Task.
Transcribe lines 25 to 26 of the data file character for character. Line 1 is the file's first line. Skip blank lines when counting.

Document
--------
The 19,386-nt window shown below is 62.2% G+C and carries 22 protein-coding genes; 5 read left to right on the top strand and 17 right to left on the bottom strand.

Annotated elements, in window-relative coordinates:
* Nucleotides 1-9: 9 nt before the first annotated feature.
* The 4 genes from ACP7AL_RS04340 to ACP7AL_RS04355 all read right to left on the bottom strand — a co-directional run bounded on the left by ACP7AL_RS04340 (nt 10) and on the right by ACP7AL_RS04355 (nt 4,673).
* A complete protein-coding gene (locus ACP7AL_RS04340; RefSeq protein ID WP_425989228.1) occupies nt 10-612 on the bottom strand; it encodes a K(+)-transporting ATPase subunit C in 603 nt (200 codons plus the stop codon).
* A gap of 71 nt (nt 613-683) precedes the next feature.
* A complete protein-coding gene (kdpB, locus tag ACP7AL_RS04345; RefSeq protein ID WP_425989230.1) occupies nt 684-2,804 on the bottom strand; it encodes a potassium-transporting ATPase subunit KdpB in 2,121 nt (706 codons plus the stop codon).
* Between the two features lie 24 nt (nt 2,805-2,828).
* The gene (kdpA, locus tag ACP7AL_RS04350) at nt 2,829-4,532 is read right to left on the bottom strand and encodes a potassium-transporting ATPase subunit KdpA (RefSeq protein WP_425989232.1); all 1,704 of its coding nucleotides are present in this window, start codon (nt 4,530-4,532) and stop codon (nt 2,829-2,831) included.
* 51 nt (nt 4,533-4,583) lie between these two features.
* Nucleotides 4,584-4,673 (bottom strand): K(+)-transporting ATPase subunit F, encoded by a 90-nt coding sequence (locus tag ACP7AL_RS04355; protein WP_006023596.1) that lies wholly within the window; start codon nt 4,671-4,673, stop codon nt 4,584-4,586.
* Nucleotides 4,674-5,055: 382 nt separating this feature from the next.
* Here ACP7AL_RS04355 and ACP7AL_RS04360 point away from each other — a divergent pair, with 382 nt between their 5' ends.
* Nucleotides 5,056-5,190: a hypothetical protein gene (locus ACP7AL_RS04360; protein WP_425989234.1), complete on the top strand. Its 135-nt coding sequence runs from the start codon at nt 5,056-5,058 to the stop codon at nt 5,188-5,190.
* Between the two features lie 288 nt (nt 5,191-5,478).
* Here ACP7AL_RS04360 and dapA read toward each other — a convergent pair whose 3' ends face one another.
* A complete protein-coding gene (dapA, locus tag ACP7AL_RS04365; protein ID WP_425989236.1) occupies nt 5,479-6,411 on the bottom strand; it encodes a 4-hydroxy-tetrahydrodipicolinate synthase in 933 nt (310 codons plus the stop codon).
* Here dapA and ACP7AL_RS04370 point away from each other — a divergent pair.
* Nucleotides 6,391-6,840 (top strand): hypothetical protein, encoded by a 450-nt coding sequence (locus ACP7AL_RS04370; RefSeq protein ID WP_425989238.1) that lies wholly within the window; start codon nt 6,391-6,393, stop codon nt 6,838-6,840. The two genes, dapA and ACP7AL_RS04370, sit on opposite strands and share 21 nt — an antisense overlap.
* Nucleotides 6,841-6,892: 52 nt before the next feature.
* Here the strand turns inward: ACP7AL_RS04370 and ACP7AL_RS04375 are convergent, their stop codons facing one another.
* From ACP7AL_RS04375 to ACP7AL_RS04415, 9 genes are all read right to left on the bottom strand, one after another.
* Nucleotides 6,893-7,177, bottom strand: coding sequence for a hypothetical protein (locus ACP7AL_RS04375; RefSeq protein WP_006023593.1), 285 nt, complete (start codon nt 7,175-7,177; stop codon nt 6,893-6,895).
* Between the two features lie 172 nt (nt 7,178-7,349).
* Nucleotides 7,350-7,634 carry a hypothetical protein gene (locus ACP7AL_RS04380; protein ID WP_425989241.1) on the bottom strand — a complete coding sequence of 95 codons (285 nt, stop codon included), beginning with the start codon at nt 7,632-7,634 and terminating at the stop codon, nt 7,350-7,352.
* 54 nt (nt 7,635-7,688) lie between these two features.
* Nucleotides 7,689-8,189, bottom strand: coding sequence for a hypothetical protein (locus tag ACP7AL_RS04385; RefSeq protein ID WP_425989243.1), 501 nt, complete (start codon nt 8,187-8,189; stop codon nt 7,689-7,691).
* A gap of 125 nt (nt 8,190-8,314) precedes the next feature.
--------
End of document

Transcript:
* Nucleotides 7,350-7,634 carry a hypothetical protein gene (locus ACP7AL_RS04380; protein ID WP_425989241.1) on the bottom strand — a complete coding sequence of 95 codons (285 nt, stop codon included), beginning with the start codon at nt 7,632-7,634 and terminating at the stop codon, nt 7,350-7,352.
* 54 nt (nt 7,635-7,688) lie between these two features.